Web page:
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Q&A with Tech Entrepreneur Nick Lum '04

Nick Lum '04

Nick Lum '04

After a seven-year career as an attorney, Nick Lum '04 has just launched himself into the world of technological entrepreneurship with his new product, BeeLine Reader, a browser extension that aims to make reading easier and more efficient. BeeLine’s main feature is the gradient colors it adds to every line of text, which can be customized into bright or dark, blues or gray. The colors help the reader stay on the correct line and make quick transitions between lines. Read a review in Fast Company.

After graduating from Swarthmore with a major in economics and minor in linguistics, Lum attended the UCLA School of Law, where he studied the intersections of law and technology. 

During his law career, Lum collaborated on BeeLine with a group of fellow inventors, including his second cousin (and Haverford alumnus) Andrew Cantino. The product recently won first place and $15,000 in Stanford’s social entrepreneurship contest, the BASES Social E-Challenge, a boon which will allow the group to work on marketing, software development, and user interface and experience improvement. Lum is now working at Oracle, a software engineering company, and continuing to perfect his product.

Below, Lum discusses his Swarthmore influences and the future of BeeLine.

Q: How did your Swarthmore education influence your future career (and entrepreneurship) path?

A: It encouraged me to study lots of different things—I took several classes in each of computer science (CS), linguistics, and economics. Each of these areas ended up being relevant to my day job and my after-hours entrepreneurship. After Swarthmore, I went straight to law school, and linguistics provided an excellent analytical framework. I would highly recommend classes in syntax, semantics (Professor of Linguistics Ted Fernald) and logic (Charles and Harriett Cox McDowell Professor of Philosophy Richard Eldridge) to aspiring lawyers. 

Although not all entrepreneurs are software developers, it definitely helps to have some understanding of algorithms and programming techniques. I've been able to communicate much more efficiently with my developers on account of the several CS classes I took at Swarthmore. Economics is also really useful for entrepreneurs. Creating a startup involves thinking strategically about your market, your competitors, and your customers. Introduction to economics is key, and game theory (Professor of Economics Amanda Bayer) is a fun way to learn about strategic thinking. 

Not surprisingly, my thinking about BeeLine was influenced by an introductory cognitive science class (Associate Professor of Lingustics K. David Harrison) that I took. 

Q: In your own experience, when would a product like BeeLine have come in handy for you? 

A: BeeLine would have been great when I was in high school, college, and law school. For me, it makes reading faster and also helps me read for long stretches without getting as tired or losing interest/motivation. I find that the color gradients keep my eyes moving across the page.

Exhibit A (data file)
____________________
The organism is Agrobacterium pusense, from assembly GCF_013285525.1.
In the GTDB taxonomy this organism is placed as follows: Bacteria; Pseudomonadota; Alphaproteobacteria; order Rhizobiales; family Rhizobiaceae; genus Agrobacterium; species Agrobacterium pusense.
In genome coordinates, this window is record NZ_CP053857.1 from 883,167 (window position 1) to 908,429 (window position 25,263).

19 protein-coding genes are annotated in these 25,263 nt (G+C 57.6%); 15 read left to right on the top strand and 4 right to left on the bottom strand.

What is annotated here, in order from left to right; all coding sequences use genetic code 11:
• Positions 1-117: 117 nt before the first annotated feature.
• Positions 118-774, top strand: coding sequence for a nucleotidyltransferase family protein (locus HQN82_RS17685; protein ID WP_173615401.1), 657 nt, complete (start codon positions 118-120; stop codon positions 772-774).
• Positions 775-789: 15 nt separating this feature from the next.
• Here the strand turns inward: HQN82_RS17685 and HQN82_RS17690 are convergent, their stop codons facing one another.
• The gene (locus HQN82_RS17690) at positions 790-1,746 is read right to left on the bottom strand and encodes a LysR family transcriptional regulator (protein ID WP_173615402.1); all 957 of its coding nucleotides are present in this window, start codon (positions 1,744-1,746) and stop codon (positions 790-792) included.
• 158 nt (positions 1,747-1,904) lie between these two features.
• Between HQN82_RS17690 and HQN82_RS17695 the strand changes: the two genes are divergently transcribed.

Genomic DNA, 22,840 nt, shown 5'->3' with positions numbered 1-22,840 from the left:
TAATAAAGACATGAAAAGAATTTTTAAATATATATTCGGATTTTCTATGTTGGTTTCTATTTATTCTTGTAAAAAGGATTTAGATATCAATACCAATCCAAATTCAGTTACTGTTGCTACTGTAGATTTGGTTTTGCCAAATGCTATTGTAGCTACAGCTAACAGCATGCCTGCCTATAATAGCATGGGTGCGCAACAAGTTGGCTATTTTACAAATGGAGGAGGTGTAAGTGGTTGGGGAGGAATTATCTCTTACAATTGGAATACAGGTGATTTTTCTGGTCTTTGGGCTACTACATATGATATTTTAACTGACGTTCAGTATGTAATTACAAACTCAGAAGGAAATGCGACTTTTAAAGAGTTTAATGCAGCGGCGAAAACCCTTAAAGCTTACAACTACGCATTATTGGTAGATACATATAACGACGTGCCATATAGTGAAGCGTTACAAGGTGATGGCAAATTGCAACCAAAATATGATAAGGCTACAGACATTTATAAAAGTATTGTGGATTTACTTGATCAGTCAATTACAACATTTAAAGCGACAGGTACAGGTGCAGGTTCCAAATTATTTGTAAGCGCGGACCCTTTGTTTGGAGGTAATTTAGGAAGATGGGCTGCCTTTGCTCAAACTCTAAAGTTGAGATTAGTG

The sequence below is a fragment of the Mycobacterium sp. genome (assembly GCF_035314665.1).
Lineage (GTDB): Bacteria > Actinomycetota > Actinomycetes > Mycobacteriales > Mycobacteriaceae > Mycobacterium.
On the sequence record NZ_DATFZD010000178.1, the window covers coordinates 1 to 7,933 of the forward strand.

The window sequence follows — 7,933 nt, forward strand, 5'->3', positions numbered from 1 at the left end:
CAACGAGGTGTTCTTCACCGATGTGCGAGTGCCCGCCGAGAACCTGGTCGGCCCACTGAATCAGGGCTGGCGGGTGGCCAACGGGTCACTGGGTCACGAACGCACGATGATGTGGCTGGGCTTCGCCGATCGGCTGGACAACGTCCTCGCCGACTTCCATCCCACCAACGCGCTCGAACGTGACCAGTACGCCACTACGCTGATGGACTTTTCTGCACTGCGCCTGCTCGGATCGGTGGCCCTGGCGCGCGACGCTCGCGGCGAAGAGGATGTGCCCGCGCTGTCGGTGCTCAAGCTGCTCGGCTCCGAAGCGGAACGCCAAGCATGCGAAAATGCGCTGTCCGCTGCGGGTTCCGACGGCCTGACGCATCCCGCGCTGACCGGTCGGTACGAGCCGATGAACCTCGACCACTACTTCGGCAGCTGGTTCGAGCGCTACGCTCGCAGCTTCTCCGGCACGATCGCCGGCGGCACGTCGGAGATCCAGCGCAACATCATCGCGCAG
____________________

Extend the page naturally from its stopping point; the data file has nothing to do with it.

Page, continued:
Q: Are there any aspects of BeeLine you hope to further investigate and/or improve upon? 

A: Of course! We want to figure out what colors are the most commonly preferred, and we want to figure out the best way to determine the ideal color scheme for an individual. This decision may be based in part on age, for example, since this affects color perception. We also want to come up with an excellent user interface, which is both minimalist (so as not to bother existing users) but also sufficiently detailed (in order to educate new users).

Q: Why do you think BeeLine is a relevant product right now?

A: BeeLine is relevant now because of the shift to mobile. As screens get smaller, text gets smaller and more squished together. BeeLine's beneficial effects are amplified on small screens, especially when read in motion (like on a subway or bus). See our subway demo to find out why. 

Q: How do you balance or integrate your job as a lawyer and your passion for BeeLine and technology?

A: Being a lawyer in Silicon Valley has taught me a lot about business and technology companies. That definitely helped when it came time to launch BeeLine. And being plugged into the tech scene helped me bring in clients to the law firm and establish myself as a high-tech lawyer. On a practical note, my legal job has allowed me to self-fund BeeLine instead of seeking outside funding. 

Q: What are your ultimate goals as an entrepreneur and for this product?

A: I think everyone should be forced to read everything in color at all times. Just kidding! I hope that someday it will be possible to read most content using BeeLine. As the psycholinguist Stanislaus Dehaene notes in his book Reading in the Brain, our visual processing system did not evolve to be good at decoding written language; our writing systems have evolved to be efficient in light of the strengths and weaknesses of our visual processing system. Color gradients could be one further evolutionary step to make written language a more efficient means for transmitting knowledge.

At the very least, BeeLine will become a powerful tool in the accessibility community. We have heard from many readers with dyslexia and vision difficulties that it allows them to read in a way that they have never read before. 

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